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Saturday 20 September 2014

Four people believed dead in civilian helicopter crash

Published 13/03/2014 | 22:10

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It is not known what type of helicopter it is or how many passengers were on board
It is not known what type of helicopter it is or how many passengers were on board

Four people are believed to have died in a civilian helicopter crash in Gillingham, near Beccles, Norfolk police said.

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The emergency services were called at 7.30pm following reports the aircraft had come down in Gillingham, near Beccles, Norfolk.

Norfolk Police said the area of the crash site has been cordoned off.

It is not known what type of helicopter it is or how many passengers were on board.

The site is 45 miles from the spot where four crew members died when a US military helicopter crashed in Norfolk on a training mission in a nature reserve in Cley-next-the-Sea, Norfolk.

A spokeswoman for East of England Ambulance Service said: "We got called to reports of a helicopter crash near Beccles and we sent several resources to the scene, including doctors."

There are currently unconfirmed reports that a well-known Irish businessman was fatally injured in the crash this evening.

It is believed that the aircraft was travelling to Northern Ireland when the incident occurred.

The Norfolk crash is the latest in a grim series of helicopter disasters air accident investigators have had to probe in recent years.

In this case, with thick fog reported in the area, it seems likely that the weather is going to be a major factor in the inquiry by the Farnborough-based Air Accidents Investigation Branch (AAIB) team.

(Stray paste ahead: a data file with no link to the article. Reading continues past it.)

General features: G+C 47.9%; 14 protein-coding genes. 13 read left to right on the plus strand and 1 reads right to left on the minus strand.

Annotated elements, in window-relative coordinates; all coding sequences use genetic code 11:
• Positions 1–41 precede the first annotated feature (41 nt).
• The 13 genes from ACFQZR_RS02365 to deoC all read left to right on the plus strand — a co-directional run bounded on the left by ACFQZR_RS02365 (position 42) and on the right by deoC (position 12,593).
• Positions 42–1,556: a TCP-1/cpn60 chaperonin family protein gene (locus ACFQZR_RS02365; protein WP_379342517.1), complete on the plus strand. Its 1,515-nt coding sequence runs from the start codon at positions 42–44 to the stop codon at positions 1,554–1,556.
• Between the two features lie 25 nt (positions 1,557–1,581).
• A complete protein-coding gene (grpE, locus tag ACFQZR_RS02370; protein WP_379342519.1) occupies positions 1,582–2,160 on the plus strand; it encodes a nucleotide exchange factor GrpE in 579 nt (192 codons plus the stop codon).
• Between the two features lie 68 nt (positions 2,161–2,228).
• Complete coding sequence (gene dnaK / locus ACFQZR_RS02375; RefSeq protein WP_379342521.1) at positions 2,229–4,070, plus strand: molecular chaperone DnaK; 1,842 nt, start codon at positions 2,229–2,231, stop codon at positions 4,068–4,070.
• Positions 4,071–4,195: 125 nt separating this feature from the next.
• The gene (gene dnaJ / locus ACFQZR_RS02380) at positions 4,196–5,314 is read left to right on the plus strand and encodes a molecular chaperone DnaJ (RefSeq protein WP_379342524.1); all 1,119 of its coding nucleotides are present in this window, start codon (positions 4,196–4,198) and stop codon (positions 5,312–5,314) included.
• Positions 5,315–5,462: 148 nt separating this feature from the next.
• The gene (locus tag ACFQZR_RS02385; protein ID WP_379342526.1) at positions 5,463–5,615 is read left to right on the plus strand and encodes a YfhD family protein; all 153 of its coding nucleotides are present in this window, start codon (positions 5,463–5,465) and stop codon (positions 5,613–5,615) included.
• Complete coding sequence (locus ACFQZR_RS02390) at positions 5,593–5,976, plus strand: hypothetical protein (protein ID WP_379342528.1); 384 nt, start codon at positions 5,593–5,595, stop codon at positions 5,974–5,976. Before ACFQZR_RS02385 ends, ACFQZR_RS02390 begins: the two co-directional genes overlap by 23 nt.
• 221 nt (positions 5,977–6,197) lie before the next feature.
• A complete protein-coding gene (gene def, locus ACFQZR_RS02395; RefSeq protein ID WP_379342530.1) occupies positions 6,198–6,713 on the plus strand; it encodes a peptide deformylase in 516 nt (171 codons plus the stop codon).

Experts say it is easy for helicopter crews to become disorientated in adverse weather conditions.

Also, as has been proved in other crashes, the slightest thing going wrong with a helicopter can lead to disaster.

It is only a few weeks since Norfolk witnessed another fatal helicopter accident when four US service personnel were killed in a Pave Hawk crash.

Last November, the AAIB found itself looking into another deadly incident when 10 people, including three on board a Eurocopter EC135 helicopter, were killed when the aircraft fell on to a packed pub in Glasgow.

The AAIB is still investigating this incident but have issued interim reports, the latest of which said the helicopter suffered double engine failure.

Last August a Super Puma L2 carrying oil rig workers ditched in the North Sea. Four poeple died while 14 survived. The AAIB's investigation has found no evidence of any technical failure.

A Super Puma EC225 helicopter plunged into the water off the Aberdeenshire coast claiming 16 lives in April 2009. A fatal accident inquiry was eventually held and the findings were announced today.

The inquiry concluded that the accident could have been prevented. The AAIB had earlier said there was a catastrophic failure of the gearbox.

In January last year, London commuters witnessed a fatal incident in which a helicopter crashed into a crane during the rush hour in Vauxhall, south London.

Veteran pilot Pete Barnes died in the crash, as did Matthew Wood, 39, from Sutton, south London, as he walked to work. Five people were taken to hospital and seven were treated at the scene.

The North Sea accidents prompted the Civil Aviation Authority to issue a safety review last month. This sought to incorporate lessons learnt from the earlier tragedies.

Air investigators and transport minister Robert Goodwill are due to give evidence to the House of Commons Transport Committee on Monday in its investigation into offshore helicopter safety.

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